Dolly Parton: Rockstar review – the country icon turns it up to 11

At 30 tracks, and featuring upwards of 40 guests, this rock album from one of country’s most famous and resonant voices all too often resembles a shaggy behemoth hell-bent on overkill. Bygones – an original composition – finds Parton alongside Rob Halford from Judas Priest and Mötley Crüe’s Nikki Sixx, the latter fighting Parton for the hairspray. An overegged cover of Let It Be ropes in not just Paul McCartney and Ringo Starr, but Peter Frampton and Mick Fleetwood too. Lead single World on Fire, on which Parton rails gutsily against society’s ills, promised much more substance.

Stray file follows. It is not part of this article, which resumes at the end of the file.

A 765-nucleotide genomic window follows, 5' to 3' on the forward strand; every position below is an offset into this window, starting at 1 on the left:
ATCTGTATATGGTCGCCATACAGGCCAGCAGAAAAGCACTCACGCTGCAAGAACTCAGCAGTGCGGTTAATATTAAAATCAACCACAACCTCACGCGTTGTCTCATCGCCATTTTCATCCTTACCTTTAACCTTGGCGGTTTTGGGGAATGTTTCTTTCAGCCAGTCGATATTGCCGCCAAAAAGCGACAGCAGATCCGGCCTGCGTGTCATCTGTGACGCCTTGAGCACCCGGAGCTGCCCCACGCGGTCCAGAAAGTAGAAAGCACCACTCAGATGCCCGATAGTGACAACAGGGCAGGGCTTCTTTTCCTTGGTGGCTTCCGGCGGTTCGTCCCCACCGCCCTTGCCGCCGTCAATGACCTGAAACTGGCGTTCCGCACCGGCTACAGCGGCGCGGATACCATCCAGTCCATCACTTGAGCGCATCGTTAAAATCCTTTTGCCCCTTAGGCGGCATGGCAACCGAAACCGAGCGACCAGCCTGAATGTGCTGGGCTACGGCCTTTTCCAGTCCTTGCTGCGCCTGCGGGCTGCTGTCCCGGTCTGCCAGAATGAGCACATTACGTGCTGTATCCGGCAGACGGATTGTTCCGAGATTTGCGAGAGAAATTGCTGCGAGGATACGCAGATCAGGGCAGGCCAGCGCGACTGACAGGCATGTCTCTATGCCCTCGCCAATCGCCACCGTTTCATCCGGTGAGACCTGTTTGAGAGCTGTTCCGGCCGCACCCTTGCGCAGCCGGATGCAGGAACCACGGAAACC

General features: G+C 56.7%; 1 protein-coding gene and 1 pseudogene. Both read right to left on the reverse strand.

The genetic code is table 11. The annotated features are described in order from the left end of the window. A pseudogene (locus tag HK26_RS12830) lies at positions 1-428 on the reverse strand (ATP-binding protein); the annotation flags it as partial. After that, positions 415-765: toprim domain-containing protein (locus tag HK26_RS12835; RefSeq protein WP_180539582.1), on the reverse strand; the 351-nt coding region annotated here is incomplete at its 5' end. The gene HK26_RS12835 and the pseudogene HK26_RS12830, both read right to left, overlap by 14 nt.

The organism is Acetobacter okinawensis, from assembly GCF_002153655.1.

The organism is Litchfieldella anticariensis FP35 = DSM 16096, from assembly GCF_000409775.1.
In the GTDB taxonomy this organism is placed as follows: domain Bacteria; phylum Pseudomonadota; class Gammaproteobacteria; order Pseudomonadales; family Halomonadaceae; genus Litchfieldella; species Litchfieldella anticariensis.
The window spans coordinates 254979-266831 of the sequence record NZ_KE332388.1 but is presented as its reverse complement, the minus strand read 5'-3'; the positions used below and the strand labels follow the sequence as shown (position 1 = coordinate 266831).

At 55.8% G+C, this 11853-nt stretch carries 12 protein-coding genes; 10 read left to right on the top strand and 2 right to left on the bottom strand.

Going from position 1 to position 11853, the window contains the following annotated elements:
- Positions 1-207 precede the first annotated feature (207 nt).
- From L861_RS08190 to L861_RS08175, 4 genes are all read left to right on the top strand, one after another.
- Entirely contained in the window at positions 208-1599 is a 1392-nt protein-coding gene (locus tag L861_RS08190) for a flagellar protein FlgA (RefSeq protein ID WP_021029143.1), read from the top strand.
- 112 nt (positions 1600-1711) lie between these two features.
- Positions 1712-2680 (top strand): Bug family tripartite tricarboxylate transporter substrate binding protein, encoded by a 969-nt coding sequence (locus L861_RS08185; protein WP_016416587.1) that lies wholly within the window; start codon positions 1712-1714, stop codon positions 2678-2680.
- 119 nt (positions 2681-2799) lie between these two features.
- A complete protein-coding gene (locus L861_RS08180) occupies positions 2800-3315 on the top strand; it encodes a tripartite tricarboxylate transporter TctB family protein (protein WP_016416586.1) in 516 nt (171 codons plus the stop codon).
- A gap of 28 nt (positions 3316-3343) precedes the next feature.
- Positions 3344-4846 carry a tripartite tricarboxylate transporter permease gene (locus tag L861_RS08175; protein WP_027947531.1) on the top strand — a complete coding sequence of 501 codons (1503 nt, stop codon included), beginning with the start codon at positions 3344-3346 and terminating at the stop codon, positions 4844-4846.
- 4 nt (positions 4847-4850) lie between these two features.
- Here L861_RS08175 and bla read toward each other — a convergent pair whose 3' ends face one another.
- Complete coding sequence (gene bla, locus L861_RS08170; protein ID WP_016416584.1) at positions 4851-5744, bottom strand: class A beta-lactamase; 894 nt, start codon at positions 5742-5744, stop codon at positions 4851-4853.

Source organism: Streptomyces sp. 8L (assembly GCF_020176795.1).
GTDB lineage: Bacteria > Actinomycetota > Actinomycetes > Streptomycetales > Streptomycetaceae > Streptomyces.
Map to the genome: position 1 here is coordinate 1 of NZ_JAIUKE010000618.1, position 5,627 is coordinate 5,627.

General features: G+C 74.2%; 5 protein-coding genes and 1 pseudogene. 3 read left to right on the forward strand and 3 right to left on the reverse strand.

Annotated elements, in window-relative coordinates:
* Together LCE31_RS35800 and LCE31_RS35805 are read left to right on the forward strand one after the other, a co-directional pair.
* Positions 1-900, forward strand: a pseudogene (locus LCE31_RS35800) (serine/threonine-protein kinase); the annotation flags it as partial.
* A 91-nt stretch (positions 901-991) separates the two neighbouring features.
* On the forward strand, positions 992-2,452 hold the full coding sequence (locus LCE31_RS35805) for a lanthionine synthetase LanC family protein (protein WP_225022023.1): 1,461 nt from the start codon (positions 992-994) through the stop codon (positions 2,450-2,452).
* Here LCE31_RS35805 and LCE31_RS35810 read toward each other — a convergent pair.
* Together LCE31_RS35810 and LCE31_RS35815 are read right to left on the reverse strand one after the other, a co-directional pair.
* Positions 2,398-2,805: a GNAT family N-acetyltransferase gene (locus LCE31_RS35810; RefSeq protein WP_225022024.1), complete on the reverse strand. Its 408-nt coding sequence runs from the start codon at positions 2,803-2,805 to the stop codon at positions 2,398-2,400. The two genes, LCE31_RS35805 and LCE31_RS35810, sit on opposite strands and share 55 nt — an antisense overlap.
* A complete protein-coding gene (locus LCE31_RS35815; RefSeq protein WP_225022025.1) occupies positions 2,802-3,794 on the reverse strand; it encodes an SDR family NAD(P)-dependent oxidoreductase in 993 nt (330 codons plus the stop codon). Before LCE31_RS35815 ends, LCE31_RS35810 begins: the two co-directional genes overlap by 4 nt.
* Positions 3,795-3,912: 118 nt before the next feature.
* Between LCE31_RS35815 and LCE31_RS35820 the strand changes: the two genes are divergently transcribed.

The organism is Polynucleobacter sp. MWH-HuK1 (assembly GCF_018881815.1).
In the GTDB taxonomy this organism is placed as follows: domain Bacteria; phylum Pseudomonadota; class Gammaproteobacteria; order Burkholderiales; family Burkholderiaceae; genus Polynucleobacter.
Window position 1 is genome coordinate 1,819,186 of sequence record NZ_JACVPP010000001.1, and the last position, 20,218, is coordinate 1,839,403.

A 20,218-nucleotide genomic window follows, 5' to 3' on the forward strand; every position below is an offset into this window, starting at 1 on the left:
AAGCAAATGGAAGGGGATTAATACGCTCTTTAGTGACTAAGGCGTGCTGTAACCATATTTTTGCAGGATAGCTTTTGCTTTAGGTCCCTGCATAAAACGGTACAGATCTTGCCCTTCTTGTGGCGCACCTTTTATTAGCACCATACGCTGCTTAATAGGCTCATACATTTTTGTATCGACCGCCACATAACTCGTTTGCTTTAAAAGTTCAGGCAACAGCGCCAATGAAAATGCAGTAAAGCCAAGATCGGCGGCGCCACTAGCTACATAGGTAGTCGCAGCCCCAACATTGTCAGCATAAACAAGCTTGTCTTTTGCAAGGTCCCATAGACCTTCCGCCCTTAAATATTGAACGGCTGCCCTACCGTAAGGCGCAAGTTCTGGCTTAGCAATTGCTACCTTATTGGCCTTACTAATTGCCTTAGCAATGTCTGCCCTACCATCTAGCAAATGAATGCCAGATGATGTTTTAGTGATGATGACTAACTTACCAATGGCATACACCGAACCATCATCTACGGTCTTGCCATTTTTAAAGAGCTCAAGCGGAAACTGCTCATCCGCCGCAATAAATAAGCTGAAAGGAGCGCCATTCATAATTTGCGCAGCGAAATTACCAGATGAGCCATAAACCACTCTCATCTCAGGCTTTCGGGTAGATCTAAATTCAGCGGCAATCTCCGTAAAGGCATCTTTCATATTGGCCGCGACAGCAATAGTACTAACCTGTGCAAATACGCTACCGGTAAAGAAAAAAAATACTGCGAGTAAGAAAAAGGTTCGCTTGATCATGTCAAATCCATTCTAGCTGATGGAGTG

In among the hair metallers and big, blowsy hits are a slew of female-forward collaborations, often more pointed or playful. Parton’s duet with Debbie Harry on Heart of Glass is a welcome new wave interloper. A cover of Led Zeppelin’s Stairway to Heaven featuring Lizzo – and Sasha, her famous flute – is not just witty but inspired.

You don’t have to strain too much, either, to hear a plausible feminist reworking of songs such as (I Can’t Get No) Satisfaction, when Parton joins larynxes with Pink and Brandi Carlile. But overall, Rockstar is both a savvy commercial package and a fudged artistic opportunity.